Budgets, health decisions hinge on high court's verdict on health care law.
For Joanne Lefebvre, a breast cancer survivor from St. Louis Park, this week's Supreme Court battle over President Obama's health care overhaul is a now-or-never moment.
Lefebvre, who owns a small marketing business, pays into a state program with a $10,000 deductible after her private insurance became too expensive. If the new law is overturned, "I have no hope of getting better coverage," she said.
For Dr. Lee Beecher, a St. Louis Park psychiatrist, the Obama administration plan gives the government too much power to make decisions that should be left to consumers. "I don't think we've ever had a real consensus around this law -- ever," he said.
From small-business owners to uninsured residents to state health officials, knowing the fate of the health care law can't come soon enough. Advocates say the law will provide coverage to thousands of uninsured residents and lower costs for others. At the same time, a strong contingent of state residents, led by U.S. Rep. Michele Bachmann, believe the law is an unconstitutional assault on individual liberty.
"We don't know how much of the federal law will happen," said Kate Johansen, a lobbyist with the Minnesota Chamber of Commerce. "Basically, the states are put into a position where they have to keep following federal law, even though it may or may not be upheld in two years."
If the Supreme Court nullifies the law, it would mean about 300,000 of Minnesota's uninsured citizens would no longer be in line for health coverage, state officials say. Many small-business owners have placed their hopes on the health care exchanges that would be implemented, which would allow small companies to consolidate into larger risk pools to lower coverage rates.
"People are working full speed ahead to implement the law," said Lynn Blewett, a professor of public health at the University of Minnesota. "If it's ruled unconstitutional, that's a huge impact."
The critical component for the state is the plan's "individual mandate" that requires Americans to buy insurance or pay a penalty. Bachmann and others have criticized it because it would force some Americans to participate against their will. A state-paid consultant has estimated that roughly 95,000 Minnesotans would pay a penalty rather than participate.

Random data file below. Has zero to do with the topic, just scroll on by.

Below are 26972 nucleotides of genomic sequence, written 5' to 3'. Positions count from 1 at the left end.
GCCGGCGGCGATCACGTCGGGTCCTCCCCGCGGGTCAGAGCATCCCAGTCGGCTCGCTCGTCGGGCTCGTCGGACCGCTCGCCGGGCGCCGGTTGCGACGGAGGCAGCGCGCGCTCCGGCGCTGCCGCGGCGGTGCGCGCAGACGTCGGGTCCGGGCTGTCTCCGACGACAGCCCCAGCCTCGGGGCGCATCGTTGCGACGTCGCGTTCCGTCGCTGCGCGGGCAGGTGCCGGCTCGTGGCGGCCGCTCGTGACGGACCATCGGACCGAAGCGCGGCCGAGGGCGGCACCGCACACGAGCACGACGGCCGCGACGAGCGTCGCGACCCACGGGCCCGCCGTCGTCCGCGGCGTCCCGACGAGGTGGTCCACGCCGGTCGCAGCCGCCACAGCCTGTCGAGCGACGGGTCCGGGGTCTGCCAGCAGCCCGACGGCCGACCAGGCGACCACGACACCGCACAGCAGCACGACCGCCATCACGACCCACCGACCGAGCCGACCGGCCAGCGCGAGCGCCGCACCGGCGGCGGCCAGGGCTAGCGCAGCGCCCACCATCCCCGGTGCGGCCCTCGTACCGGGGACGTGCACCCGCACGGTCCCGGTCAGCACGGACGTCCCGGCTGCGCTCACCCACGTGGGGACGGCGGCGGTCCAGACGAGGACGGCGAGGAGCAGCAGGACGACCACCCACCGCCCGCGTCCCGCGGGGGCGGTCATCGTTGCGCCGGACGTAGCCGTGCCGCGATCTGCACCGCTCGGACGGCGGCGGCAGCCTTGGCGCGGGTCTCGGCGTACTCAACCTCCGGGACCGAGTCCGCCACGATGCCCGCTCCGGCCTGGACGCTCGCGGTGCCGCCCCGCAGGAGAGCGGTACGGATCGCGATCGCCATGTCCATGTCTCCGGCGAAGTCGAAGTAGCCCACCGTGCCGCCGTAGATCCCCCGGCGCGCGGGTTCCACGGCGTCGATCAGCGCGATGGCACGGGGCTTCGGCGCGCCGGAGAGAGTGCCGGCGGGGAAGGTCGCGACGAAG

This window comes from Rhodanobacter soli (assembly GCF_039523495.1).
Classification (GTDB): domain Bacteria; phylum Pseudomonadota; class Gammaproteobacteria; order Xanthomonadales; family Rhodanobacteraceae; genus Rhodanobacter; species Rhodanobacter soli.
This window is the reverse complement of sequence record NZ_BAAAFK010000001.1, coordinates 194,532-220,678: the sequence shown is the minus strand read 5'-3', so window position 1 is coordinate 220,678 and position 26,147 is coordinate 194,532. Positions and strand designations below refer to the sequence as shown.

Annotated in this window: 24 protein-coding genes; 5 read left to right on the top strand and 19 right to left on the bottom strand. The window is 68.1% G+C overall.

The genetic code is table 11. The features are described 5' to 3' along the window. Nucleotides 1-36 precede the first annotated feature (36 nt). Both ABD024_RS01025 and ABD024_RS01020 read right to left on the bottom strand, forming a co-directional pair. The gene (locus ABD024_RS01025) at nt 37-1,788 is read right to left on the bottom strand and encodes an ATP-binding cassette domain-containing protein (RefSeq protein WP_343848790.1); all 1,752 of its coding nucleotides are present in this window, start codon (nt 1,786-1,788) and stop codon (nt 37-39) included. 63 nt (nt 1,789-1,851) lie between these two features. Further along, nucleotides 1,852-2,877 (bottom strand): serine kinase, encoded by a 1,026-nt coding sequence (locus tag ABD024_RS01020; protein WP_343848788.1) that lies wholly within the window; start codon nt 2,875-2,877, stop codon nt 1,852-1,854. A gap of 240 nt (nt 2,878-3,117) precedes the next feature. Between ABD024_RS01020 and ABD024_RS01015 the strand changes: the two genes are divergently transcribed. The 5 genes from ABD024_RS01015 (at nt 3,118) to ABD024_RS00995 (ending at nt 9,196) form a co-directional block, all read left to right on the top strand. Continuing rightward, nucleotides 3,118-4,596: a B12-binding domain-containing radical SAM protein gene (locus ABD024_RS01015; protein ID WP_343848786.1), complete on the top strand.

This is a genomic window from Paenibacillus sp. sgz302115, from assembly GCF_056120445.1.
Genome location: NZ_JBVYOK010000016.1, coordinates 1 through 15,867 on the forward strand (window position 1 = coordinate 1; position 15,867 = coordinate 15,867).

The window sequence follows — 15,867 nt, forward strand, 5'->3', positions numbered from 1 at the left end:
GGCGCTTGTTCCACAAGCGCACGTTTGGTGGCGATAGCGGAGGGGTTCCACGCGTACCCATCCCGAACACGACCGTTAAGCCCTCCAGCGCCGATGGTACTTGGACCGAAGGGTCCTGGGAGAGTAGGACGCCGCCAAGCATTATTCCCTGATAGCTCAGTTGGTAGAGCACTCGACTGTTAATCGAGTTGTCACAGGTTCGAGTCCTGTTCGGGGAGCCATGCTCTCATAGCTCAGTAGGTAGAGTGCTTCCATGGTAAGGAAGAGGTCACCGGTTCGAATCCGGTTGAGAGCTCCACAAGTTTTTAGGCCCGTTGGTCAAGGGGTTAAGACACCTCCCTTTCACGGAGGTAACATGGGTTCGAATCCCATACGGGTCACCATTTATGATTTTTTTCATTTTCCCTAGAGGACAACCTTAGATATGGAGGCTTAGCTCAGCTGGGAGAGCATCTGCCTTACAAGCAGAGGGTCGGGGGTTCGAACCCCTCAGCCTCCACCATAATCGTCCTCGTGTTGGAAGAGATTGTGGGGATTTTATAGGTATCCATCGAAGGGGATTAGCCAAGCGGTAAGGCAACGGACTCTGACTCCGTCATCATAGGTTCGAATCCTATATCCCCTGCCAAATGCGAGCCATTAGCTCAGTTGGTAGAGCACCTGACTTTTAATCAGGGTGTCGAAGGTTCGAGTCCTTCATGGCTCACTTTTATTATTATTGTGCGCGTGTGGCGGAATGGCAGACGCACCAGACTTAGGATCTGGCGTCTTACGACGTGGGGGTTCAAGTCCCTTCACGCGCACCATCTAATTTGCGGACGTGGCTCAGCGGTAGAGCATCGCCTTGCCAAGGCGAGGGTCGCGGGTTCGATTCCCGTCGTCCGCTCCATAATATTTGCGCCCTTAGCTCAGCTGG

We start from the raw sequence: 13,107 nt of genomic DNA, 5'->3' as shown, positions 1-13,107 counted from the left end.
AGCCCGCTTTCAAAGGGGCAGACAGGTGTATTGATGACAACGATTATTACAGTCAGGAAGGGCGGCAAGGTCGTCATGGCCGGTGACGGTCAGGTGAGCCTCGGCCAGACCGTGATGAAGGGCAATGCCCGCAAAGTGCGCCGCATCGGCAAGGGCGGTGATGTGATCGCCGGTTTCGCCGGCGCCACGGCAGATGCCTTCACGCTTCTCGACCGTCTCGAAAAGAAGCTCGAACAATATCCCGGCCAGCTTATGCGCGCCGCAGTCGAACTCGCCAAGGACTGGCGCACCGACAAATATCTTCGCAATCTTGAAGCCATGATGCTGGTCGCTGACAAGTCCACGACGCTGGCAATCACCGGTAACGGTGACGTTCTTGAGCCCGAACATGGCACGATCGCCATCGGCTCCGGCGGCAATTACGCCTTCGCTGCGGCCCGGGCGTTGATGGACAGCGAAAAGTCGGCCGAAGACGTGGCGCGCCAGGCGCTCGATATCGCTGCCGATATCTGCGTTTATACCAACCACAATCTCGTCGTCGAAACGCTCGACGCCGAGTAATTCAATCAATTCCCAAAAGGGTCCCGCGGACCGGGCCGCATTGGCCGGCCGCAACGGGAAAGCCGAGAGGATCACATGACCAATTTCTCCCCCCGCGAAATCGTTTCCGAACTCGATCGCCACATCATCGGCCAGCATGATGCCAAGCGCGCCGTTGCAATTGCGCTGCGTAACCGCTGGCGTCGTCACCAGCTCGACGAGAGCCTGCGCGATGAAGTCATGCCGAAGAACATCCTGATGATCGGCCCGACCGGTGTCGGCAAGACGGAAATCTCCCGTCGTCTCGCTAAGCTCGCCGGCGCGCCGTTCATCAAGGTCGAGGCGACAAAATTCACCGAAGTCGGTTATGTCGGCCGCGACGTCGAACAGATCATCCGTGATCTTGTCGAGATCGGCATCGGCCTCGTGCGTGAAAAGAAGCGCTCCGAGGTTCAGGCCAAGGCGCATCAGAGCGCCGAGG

Nevertheless, if the Supreme Court rejects the mandate, a lot of things fall apart in Minnesota, said Stefan Gildemeister, Minnesota's health economist. "Without the individual mandate, it is unlikely that there will be improvement in the number of uninsured," Gildemeister said.
Minnesota has been lauded as one of the nation's most innovative states for health care. The state revamped its health care system 2008, two years before Congress passed the embattled federal health care overhaul that the Supreme Court now debates.
Today, 9 percent of Minnesota residents are uninsured, well ahead of many states like Texas (26 percent uninsured). Minnesota has for decades required insurance providers to guarantee coverage to those who can pay the premiums, regardless of their health. MinnesotaCare is a nationally recognized program that lets single, low-income adults get coverage unavailable in many states.
Despite such efforts, Minnesota's uninsured population is growing. The state's population of uninsured citizens rose from 374,000 in 2007 to 490,000 in 2011, according to the Minnesota Health Access Survey. Meanwhile, MinnesotaCare has been curtailed by state budget cuts.
Kathy Meyer of Crosby, Minn., said her family has a safety net, but it feels tenuous. After her husband was laid off as a maintenance electrician at the University of Minnesota, his union picked up half his health insurance premium. The family is dipping into a retirement account to pay the rest of the $572 a month.
Meyer's husband, diagnosed with bladder cancer in 2007, already has fought back two recurrences of the illness. Meyer has looked into coverage with her employer, Cuyuna Regional Medical Center, but it was too expensive.
"All of this is like a slap in the face for us," Meyer said. "We have had his insurance since 1984. And now all of this. I find it hard to believe."
No matter how the court rules, the likely result will be more unknowns, Johansen said. Of the chamber's 2,300 members, about 70 percent are small businesses with 50 or fewer employees. Many of those companies simply can't plan ahead without knowing whether the new law will survive and, if it does, in what form, she said.
"Depending on how the court comes out, there will be great uncertainty," Johansen said. "That uncertainty will exacerbate our existing problems and lead to even higher health care costs."
State Rep. Steve Gottwalt, R-St. Cloud, chairman of the House and Human Services Reform Committee, said the health care law "has been like a big rock in the middle of the pond" where people have had a "visceral reaction." As a result, a practical conversation about health care has been lost.
"Whether the Supreme Court throws out [the health law] or upholds all or part of it, we still face the same challenge of how do we increase access to high-quality, low-cost health care?"
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